Tag Archives: books

The biggest change I made to my diet was increasing my fat and cholesterol intake. There’s a reason why old school strong men would drink raw eggs — studies have suggested that higher fat and cholesterol consumption results in increased levels of total T; men eating low-fat diets typically have decreased testosterone levels. The emphasis on increasing fat and cholesterol consumption meant I got to eat like Ron Swanson for three months — bacon and eggs and steak was pretty much the staple of my diet.

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Vincent loved literature. In general, the books he read reflected what was going on in his own life. When he wanted to follow in his father’s footsteps and become a minister, he read books of a religious nature, and he devoured Parisian novels when he was considering moving in the French capital. During the many setbacks he faced later in his life, literature was something that kept him going.

Source: What did Vincent read? – Van Gogh Museum

“Daniel Pink, author of Free Agent Nation, has noticed a new phenomenon he calls the Peter-Out Principle, which “decrees that when the fun peters out, the talented walk out.””

— Refuse to Choose!: Use All of Your Interests, Passions, and Hobbies to Create the Life and Career of Your Dreams by Barbara Sher
http://a.co/5oFo82N

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“Intense curiosity about numerous unrelated subjects is one of the most basic characteristics of a Scanner. Scanners are endlessly inquisitive. In fact, Scanners often describe themselves as being hopelessly interested in everything (although, as you’ll find out, this isn’t so). A Scanner doesn’t want to specialize in any of the things she loves, because that means giving up all the rest. Some even think that being an expert would be limiting and boring.”

Start reading this book for free: http://a.co/6xH6vD0

How to be Everything

Reading “How to be Everything” by Emilie Wapnick. It is pretty insightful so far. As I have varied interests, I feel a bit disorganized and feel I am missing out on things. I just started reading it but it is already giving me ideas on how to organize some of my activities.

Developer Hegemony by Erik Dietrich

I am not sure how I found this book by Erik Dietrich. Maybe Google or Amazon recommended it. But I found it very inspiring. There are so many things in it that I agree with and so many new things that I am still having hard time believing.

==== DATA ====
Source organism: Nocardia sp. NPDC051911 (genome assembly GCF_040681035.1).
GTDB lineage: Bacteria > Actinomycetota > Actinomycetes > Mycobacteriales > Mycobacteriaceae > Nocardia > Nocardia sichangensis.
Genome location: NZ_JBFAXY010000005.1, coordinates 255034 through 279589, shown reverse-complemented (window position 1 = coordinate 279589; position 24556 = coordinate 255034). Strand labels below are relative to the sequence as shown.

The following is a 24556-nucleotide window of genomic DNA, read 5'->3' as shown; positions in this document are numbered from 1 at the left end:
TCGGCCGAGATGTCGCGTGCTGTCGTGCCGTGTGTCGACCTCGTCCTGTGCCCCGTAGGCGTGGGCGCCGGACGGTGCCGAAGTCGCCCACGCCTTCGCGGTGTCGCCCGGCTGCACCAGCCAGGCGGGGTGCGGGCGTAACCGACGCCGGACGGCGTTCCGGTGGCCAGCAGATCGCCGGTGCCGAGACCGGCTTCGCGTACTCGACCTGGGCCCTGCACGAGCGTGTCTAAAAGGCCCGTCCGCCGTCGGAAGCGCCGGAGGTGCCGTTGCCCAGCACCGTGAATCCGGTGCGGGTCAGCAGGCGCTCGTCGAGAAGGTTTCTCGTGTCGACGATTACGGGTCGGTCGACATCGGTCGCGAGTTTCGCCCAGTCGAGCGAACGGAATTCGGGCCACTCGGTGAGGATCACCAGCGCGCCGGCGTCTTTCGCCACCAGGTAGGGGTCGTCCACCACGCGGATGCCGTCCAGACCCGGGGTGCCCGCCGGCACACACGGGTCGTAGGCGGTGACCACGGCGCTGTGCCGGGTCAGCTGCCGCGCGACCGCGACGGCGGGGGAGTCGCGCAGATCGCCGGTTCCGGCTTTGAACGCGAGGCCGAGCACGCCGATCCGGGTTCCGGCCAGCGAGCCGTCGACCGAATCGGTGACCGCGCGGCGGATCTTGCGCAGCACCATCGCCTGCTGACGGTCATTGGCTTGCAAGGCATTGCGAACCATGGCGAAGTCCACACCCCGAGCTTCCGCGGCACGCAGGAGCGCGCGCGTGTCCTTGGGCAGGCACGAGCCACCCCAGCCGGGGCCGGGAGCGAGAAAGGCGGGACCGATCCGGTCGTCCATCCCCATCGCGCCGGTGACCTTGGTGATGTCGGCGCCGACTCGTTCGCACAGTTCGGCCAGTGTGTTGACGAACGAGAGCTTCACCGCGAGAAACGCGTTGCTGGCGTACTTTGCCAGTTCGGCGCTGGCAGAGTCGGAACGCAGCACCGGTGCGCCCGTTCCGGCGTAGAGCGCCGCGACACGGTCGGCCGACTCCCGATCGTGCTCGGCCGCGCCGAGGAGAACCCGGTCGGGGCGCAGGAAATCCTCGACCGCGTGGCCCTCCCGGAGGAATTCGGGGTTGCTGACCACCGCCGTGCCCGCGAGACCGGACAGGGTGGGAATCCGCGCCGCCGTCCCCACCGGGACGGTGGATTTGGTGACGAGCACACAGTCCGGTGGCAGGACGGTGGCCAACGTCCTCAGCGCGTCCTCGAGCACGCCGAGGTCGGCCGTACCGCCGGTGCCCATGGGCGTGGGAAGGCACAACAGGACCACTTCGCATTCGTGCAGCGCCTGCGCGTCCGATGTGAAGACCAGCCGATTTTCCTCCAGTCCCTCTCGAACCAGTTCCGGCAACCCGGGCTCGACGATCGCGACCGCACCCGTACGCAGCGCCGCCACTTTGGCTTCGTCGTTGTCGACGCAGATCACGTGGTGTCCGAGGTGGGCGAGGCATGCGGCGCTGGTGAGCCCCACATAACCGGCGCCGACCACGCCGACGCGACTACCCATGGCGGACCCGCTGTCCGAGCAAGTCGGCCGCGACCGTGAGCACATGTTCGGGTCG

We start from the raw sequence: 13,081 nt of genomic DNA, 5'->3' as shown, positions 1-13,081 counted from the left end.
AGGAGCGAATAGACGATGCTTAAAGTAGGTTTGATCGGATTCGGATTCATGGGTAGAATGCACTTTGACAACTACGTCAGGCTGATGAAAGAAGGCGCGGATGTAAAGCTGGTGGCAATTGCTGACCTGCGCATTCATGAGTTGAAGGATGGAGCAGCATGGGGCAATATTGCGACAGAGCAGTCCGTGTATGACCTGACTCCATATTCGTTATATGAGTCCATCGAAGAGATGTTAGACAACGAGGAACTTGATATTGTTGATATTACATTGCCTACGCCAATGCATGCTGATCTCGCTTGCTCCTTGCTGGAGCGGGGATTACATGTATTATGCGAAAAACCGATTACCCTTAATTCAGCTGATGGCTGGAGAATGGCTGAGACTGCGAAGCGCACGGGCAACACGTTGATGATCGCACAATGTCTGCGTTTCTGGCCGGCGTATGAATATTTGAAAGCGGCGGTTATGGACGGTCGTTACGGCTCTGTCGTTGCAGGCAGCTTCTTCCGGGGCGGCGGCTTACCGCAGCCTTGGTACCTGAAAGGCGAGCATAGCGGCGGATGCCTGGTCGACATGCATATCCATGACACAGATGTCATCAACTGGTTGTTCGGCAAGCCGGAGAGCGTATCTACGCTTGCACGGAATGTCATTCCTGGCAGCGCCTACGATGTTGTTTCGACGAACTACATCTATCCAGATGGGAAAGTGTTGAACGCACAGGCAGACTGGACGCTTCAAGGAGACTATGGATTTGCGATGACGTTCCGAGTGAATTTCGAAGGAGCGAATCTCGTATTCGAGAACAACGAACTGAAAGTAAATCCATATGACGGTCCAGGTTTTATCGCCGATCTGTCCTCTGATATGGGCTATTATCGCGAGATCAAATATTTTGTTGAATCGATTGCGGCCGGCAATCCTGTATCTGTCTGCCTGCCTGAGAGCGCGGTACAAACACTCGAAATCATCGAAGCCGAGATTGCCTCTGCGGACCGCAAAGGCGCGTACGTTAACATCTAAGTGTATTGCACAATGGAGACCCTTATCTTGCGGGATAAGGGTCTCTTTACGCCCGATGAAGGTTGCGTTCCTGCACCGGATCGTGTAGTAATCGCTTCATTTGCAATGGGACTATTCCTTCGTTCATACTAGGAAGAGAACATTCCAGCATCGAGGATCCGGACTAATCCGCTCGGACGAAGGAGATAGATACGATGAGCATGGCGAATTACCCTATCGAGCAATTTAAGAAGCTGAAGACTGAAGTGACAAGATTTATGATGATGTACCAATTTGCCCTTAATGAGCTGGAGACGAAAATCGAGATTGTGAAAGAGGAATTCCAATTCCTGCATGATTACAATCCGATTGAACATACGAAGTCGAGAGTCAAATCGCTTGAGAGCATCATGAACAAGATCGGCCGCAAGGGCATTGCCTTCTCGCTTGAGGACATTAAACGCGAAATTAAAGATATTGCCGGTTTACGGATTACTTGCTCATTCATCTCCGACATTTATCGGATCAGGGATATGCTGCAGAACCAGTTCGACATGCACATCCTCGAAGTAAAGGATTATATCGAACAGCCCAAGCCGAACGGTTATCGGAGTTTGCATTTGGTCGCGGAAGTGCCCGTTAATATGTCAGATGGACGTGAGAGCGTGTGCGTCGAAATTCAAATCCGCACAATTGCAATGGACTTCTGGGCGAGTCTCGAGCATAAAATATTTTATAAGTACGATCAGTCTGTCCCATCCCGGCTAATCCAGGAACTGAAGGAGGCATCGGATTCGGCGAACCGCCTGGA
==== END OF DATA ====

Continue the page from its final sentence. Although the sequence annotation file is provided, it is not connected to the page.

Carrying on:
As a developer, who is having a hard time figuring out his career, this book provided an interest perspective. The basic idea in it is that in any big corporation, developers are unlikely to find fulfilment. They may truly believe in their employer’s mission and try to climb corporate ladder. When they do that they will get stuck in middle management. They will keep working hard, hoping to move on to executive roles but very few would do by believing and hard work alone.

Those who move to executive roles are different type of people. He basically based his idea of corporate hierarchy from The Gervais Principle. I am not sure if I agree with this 100% but I can see some of famous CEOs who would be very close to sociopaths or have other personality disorders. But for me the useful information was that at executive level, it is your political skills that matter. If you want to move to executive roles, don’t waste your time mastering new technologies. Instead attend right networking events and make right friends.

Finally, at the bottom of hierarchy is developers who actually get the work done. They will happily code and at the end of day will feel accomplished. Only problem is that they don’t realize their business value and they are shortchanged. But they have life outside of the organization and enjoy their lives.

Author recommends that developers should start their own companies, either consulting or product-based. I see real estate as a good option to diversify my skills, especially sales skills. These skill will help me if I start my own consulting company or I might just build products for real estate industry.

I will be re-reading this book, I found it very helpful.

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